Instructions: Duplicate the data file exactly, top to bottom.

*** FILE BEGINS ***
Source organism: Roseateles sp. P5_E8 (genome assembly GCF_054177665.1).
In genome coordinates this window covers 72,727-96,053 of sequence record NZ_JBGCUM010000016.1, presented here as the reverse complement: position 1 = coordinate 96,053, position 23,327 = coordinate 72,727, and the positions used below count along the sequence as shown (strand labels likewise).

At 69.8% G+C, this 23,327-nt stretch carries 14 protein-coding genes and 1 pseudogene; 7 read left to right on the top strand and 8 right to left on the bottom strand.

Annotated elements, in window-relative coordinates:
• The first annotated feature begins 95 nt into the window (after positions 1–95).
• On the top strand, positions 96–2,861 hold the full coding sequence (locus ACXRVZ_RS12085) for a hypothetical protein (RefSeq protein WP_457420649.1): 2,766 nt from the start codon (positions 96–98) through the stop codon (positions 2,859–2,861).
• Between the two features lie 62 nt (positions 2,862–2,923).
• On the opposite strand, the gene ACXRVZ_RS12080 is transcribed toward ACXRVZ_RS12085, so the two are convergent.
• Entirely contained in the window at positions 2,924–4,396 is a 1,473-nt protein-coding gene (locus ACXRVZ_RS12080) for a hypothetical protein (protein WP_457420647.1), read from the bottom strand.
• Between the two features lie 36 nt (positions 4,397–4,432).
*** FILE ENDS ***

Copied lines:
Source organism: Roseateles sp. P5_E8 (genome assembly GCF_054177665.1).
In genome coordinates this window covers 72,727-96,053 of sequence record NZ_JBGCUM010000016.1, presented here as the reverse complement: position 1 = coordinate 96,053, position 23,327 = coordinate 72,727, and the positions used below count along the sequence as shown (strand labels likewise).

At 69.8% G+C, this 23,327-nt stretch carries 14 protein-coding genes and 1 pseudogene; 7 read left to right on the top strand and 8 right to left on the bottom strand.

Annotated elements, in window-relative coordinates:
• The first annotated feature begins 95 nt into the window (after positions 1–95).
• On the top strand, positions 96–2,861 hold the full coding sequence (locus ACXRVZ_RS12085) for a hypothetical protein (RefSeq protein WP_457420649.1): 2,766 nt from the start codon (positions 96–98) through the stop codon (positions 2,859–2,861).
• Between the two features lie 62 nt (positions 2,862–2,923).
• On the opposite strand, the gene ACXRVZ_RS12080 is transcribed toward ACXRVZ_RS12085, so the two are convergent.
• Entirely contained in the window at positions 2,924–4,396 is a 1,473-nt protein-coding gene (locus ACXRVZ_RS12080) for a hypothetical protein (protein WP_457420647.1), read from the bottom strand.
• Between the two features lie 36 nt (positions 4,397–4,432).